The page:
This is something we’ve noted before (e.g., here and here). Design thinking is often put forward as a quality of mind that can be used to improve learning. Educause has the latest spin on this idea: applying that approach to the design of higher educational institutions themselves:
Montgomery Community College‘s (MCC) initial goal when it joined BMI in 2013 was to give MCC students more/better literacy in three areas: finances, technology, and civics. Using design thinking, MCC redefined the project substantially. The team knew students were dropping out due to poor planning for how they would pay for college. Team members thus defined their challenge as: “How might we give students better information about financial planning for college?” Sounds reasonable, right? It was a good response to the question, and to the situation in front of them. . . .
. . . . Most institutions give students plenty of information about financial planning and financial aid. What MCC team members discovered from interviewing students and watching their behavior with respect to the financial aid system was that they were overwhelmed and discouraged, both by the amount of information and timing issues: students were unsure about what they needed to know and do at various points in the process.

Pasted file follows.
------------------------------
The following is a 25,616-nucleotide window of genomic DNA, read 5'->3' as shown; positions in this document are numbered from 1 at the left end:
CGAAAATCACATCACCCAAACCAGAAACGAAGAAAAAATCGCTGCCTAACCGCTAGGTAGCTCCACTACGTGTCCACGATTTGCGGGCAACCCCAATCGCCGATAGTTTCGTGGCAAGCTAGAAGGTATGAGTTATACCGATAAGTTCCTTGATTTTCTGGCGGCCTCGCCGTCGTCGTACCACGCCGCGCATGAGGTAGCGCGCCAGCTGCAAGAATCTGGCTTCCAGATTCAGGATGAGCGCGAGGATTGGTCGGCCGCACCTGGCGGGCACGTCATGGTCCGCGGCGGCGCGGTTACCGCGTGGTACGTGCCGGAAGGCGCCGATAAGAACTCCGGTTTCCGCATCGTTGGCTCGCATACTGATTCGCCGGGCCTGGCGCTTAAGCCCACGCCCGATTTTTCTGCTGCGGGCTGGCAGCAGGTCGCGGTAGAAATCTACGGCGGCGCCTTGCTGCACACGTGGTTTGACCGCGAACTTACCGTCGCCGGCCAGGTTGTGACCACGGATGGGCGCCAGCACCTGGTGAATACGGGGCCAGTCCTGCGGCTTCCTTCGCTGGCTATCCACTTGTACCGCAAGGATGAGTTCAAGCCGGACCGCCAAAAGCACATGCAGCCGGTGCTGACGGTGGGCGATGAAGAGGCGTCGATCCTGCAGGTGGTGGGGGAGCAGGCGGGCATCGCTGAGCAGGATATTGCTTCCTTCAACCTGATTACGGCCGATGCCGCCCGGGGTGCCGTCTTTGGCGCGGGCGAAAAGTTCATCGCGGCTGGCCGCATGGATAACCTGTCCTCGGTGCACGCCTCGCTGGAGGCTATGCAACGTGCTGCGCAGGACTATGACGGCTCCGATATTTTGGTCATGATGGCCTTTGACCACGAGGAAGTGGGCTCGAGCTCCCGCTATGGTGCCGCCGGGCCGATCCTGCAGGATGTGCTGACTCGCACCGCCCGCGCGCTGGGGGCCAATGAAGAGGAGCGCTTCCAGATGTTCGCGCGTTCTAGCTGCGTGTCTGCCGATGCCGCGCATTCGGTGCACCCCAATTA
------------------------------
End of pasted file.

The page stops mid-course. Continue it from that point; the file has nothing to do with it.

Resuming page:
This understanding helped MCC completely redefine their objective to: “How can we help students access the right amount of information, at just the right time.” The reframing changed everything about how their solution developed. Instead of offering a MOOC or a class or a course, their solution delivered information in atypical ways, including running 30-second videos of critical topics in a loop on campus flat screens.
The full post is here. (The diagram represents the five principles of design thinking as put forth in Tim Brown’s book, Change by Design. You can click on it to see a legible version.)